Friday after work I decided to bicycle out to the mall for a little extra exercise, and I popped in to Best Buy. After all, I needed a thumb drive. And while roaming the aisles, I came across the sale floor models and I spotted a discontinued Samsung monster television that was half price and would play nice with my Samsung Blu-Ray player and has an Internet hookup and an LCD with a 240 hz refresh rate. It's way more TV than I need, but it was half price. I bought it on the spot, and then was forced to bicycle back home so I could get the car to pick it up.

Sweet Jesus, 240 Hz has already changed my life.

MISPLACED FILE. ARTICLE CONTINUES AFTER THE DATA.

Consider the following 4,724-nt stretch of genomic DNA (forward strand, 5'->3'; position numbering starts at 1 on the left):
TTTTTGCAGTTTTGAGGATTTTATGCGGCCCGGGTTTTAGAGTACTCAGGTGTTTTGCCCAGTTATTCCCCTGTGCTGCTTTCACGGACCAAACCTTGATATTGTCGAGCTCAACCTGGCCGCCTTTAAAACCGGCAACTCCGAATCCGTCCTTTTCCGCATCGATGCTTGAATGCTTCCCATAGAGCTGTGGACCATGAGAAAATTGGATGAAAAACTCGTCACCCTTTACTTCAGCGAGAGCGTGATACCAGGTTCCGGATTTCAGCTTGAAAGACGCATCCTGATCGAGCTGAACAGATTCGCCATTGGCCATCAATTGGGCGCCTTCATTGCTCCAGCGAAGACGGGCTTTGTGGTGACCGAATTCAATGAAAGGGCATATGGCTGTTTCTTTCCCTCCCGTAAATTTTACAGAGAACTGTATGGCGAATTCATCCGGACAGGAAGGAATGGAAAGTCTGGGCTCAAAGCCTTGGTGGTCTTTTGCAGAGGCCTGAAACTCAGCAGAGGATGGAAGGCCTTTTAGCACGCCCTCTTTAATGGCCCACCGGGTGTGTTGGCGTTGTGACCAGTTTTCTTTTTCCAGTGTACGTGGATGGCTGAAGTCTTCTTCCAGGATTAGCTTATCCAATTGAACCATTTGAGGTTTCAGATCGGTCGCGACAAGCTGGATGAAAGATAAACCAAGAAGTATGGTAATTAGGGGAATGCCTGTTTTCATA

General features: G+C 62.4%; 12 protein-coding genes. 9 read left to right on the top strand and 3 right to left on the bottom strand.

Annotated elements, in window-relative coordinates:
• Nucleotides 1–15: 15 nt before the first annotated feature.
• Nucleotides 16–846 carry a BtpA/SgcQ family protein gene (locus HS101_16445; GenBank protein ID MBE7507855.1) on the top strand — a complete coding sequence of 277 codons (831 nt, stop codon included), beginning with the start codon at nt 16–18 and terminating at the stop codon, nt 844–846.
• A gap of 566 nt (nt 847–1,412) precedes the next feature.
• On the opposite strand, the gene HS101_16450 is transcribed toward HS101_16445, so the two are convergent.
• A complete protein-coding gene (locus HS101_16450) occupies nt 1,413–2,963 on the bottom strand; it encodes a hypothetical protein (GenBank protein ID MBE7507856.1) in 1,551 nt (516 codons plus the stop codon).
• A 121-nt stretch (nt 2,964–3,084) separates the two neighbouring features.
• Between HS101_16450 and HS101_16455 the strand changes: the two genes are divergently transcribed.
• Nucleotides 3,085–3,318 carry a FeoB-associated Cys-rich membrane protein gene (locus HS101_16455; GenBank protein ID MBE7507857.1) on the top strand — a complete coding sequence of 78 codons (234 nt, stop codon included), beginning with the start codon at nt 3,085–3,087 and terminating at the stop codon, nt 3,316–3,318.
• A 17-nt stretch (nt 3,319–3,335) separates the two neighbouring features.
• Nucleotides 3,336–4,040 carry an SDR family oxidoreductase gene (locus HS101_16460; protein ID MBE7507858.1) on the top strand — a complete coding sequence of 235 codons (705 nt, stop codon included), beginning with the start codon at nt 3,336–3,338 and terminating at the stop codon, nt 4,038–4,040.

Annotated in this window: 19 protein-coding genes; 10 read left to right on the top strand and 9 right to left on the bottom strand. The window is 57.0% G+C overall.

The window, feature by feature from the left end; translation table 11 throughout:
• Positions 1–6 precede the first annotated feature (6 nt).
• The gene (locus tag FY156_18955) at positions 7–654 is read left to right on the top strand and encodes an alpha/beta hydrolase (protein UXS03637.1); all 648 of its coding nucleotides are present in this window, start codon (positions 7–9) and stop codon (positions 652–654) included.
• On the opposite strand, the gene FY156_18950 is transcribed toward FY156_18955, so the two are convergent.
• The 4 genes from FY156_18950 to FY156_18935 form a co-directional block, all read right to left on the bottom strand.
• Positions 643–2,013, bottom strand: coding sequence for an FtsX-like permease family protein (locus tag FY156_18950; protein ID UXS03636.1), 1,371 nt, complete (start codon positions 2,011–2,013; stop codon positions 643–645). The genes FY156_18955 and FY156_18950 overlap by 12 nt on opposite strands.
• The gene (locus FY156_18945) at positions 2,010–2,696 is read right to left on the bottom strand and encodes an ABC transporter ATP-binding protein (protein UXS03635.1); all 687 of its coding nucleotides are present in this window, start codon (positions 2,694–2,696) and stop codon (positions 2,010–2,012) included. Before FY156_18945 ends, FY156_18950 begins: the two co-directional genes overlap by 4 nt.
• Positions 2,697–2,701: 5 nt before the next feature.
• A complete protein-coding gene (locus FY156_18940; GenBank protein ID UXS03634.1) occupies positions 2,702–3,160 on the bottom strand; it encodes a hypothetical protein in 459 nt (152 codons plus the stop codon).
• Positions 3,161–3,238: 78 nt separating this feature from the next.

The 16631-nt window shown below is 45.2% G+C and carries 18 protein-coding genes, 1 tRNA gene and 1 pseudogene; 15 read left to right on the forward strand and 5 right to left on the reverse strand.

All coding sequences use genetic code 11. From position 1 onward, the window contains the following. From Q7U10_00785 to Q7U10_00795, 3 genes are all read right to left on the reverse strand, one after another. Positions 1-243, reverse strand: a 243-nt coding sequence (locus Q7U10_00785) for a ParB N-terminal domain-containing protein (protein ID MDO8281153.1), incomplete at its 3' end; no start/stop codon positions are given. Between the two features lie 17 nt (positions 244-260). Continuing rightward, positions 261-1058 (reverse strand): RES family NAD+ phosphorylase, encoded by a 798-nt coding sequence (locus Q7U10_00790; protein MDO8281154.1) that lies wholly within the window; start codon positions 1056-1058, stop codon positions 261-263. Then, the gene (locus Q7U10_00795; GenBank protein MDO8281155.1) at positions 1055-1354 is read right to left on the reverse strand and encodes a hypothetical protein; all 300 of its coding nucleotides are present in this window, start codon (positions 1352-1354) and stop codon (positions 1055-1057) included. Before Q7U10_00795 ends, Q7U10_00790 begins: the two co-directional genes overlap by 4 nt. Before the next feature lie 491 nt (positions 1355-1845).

Okay, maybe not, but it sure has changed television. I spend a lot of time loitering in electronics stores so I've already seen what they call the "soap opera effect," that way these TV's turn film into something resembling really well-lit videotape. But I'm telling you now, watching Wall-E for five minutes is one thing, but watching Close Encounters of the Third Kind (the original cut) in 1080p for the whole two hours is mesmerizing. I think I may have reacted even more emotionally to it then when I first saw it in theaters. It's MORE VIVID! And after a while, you just get used to it but by then it's in your head, man!

The TV does this to lesser sources too. My most frequent off-air viewing is THIS TV, a station that shows 480i prints of basically anything in the MGM film library that couldn't be sold off to someone else. Even that crap looks like video! Just muddy video. The TV improved the viewing of Starcrossed, an alien/human romance from Canada starring James Spader. To give you an idea of why it's on THIS TV, Spader plays the human.